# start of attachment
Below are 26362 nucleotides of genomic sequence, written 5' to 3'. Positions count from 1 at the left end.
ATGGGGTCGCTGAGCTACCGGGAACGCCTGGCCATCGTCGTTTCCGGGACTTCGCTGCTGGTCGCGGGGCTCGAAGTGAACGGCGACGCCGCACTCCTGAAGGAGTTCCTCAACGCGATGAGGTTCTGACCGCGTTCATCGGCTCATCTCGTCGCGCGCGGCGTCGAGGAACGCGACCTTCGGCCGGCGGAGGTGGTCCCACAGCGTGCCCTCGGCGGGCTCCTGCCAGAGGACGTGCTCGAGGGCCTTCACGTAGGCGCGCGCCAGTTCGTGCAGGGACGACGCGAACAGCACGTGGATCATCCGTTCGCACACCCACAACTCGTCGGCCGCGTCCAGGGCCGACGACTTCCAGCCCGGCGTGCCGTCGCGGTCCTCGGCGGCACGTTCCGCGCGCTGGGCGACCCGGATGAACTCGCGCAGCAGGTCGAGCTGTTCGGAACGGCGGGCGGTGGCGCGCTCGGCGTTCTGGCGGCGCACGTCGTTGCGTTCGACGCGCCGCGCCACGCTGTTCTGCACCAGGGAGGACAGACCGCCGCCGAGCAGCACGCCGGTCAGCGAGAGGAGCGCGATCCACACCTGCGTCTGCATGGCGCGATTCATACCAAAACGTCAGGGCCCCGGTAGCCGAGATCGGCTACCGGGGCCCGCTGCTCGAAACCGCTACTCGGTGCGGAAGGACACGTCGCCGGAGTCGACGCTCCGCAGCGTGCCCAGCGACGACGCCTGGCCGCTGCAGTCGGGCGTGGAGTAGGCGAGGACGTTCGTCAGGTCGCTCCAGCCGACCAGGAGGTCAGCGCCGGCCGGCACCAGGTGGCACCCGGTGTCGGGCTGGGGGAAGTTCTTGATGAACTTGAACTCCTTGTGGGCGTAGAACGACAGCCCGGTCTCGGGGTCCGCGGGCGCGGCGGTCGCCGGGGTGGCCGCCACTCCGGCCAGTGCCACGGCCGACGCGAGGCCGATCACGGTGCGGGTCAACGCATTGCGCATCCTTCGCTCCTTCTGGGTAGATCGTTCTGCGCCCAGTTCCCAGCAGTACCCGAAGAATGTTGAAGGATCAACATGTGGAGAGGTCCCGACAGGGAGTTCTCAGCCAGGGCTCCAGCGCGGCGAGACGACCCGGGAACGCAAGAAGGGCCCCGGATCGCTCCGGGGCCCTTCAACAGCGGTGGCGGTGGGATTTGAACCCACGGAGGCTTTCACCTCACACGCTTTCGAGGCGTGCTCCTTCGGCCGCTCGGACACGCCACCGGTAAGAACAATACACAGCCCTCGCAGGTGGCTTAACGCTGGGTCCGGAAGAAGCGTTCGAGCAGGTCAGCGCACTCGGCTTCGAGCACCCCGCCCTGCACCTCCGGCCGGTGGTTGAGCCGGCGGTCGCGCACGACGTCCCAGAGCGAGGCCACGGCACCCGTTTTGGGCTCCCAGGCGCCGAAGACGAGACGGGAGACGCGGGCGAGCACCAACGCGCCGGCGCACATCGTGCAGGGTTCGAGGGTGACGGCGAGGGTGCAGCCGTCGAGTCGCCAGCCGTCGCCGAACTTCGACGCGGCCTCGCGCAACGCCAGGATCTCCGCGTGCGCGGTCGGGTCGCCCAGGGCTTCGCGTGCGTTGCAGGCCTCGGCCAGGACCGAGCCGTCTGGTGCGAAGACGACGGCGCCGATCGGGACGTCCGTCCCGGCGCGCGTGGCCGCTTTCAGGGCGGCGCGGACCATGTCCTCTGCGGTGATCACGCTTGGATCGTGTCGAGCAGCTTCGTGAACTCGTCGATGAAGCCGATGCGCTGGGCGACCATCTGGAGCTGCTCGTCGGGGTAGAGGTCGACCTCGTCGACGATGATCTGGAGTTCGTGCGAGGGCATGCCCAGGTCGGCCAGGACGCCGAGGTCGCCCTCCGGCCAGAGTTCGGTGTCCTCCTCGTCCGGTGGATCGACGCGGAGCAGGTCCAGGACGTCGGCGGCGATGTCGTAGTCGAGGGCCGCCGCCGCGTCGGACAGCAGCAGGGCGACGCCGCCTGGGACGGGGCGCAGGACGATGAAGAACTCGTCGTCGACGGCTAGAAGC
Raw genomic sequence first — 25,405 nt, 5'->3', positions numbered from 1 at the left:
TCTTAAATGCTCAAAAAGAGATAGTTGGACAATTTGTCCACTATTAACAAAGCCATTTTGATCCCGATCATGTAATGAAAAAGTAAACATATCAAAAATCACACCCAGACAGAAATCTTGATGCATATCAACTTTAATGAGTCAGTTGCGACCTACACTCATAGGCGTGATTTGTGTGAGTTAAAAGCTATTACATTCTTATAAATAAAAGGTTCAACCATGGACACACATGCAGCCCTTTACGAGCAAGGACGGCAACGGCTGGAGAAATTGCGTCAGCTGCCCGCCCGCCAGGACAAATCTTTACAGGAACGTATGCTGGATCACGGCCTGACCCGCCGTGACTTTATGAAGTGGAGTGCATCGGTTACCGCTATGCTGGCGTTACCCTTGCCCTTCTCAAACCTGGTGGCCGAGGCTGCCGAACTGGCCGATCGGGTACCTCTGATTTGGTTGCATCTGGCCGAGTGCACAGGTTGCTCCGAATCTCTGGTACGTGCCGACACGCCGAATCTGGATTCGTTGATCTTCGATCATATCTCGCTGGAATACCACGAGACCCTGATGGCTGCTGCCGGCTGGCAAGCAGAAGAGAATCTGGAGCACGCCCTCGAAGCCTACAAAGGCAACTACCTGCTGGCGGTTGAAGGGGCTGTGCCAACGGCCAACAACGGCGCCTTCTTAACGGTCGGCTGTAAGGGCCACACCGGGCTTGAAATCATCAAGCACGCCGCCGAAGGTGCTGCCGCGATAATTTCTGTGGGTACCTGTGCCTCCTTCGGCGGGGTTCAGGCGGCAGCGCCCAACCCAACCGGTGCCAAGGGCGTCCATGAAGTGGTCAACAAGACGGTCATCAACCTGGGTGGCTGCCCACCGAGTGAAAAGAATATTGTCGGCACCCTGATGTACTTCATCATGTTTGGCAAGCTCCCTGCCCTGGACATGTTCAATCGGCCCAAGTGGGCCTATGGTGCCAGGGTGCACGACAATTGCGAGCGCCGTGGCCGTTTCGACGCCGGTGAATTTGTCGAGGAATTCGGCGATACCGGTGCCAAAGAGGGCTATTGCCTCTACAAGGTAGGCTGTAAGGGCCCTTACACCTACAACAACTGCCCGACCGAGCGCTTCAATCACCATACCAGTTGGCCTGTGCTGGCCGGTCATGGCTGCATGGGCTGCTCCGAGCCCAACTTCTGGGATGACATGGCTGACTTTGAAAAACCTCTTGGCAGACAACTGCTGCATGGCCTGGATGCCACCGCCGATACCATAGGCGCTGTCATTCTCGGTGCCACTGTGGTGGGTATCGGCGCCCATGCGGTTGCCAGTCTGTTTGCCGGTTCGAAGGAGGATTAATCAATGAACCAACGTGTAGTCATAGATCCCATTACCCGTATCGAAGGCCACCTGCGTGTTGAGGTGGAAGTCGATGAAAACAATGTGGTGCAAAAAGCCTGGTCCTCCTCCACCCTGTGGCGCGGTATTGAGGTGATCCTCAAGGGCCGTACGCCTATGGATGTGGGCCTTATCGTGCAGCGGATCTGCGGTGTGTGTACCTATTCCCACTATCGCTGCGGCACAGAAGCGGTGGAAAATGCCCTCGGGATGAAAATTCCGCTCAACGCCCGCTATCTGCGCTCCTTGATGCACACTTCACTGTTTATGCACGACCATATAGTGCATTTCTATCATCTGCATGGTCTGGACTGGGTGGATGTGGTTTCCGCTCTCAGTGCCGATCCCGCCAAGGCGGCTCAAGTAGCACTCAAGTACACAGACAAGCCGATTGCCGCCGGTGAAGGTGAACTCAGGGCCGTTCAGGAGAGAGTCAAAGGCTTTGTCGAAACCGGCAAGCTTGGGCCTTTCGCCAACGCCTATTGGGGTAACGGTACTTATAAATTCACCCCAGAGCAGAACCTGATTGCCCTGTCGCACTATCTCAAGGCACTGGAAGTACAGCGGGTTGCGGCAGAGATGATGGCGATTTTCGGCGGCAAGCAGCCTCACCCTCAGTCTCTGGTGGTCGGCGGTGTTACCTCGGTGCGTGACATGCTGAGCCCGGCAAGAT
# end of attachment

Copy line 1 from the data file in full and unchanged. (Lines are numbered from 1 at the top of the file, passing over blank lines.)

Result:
Below are 26362 nucleotides of genomic sequence, written 5' to 3'. Positions count from 1 at the left end.